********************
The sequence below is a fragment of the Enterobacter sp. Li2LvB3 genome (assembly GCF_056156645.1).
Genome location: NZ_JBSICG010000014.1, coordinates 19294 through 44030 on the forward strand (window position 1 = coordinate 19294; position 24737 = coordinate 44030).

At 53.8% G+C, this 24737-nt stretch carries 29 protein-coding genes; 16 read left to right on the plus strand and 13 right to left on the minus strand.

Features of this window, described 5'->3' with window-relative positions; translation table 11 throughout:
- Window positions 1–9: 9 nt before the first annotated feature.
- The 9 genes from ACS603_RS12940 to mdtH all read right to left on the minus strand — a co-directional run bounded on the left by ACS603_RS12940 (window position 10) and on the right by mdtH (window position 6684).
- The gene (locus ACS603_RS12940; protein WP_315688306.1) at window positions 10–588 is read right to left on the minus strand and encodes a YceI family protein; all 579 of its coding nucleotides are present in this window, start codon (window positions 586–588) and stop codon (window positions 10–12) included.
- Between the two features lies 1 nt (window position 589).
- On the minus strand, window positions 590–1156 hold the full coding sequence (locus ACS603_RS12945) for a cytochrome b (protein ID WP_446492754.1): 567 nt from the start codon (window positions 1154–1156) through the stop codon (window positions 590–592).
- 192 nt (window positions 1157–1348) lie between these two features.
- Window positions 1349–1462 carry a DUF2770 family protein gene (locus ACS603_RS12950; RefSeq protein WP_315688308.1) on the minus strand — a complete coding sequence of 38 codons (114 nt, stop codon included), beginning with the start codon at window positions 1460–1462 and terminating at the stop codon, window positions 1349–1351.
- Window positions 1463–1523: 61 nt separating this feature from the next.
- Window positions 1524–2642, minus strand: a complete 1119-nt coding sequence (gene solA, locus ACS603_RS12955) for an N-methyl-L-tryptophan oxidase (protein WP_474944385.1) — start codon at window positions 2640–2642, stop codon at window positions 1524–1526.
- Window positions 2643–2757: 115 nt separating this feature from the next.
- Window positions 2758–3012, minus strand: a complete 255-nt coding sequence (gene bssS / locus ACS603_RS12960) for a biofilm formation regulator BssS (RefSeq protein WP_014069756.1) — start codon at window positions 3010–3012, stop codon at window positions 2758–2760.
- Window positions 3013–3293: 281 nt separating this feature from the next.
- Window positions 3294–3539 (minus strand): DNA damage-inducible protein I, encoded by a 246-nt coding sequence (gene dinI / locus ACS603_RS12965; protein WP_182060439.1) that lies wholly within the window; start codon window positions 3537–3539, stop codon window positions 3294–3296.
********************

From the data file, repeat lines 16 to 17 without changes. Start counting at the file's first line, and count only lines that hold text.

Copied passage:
- Window positions 3013–3293: 281 nt separating this feature from the next.
- Window positions 3294–3539 (minus strand): DNA damage-inducible protein I, encoded by a 246-nt coding sequence (gene dinI / locus ACS603_RS12965; protein WP_182060439.1) that lies wholly within the window; start codon window positions 3537–3539, stop codon window positions 3294–3296.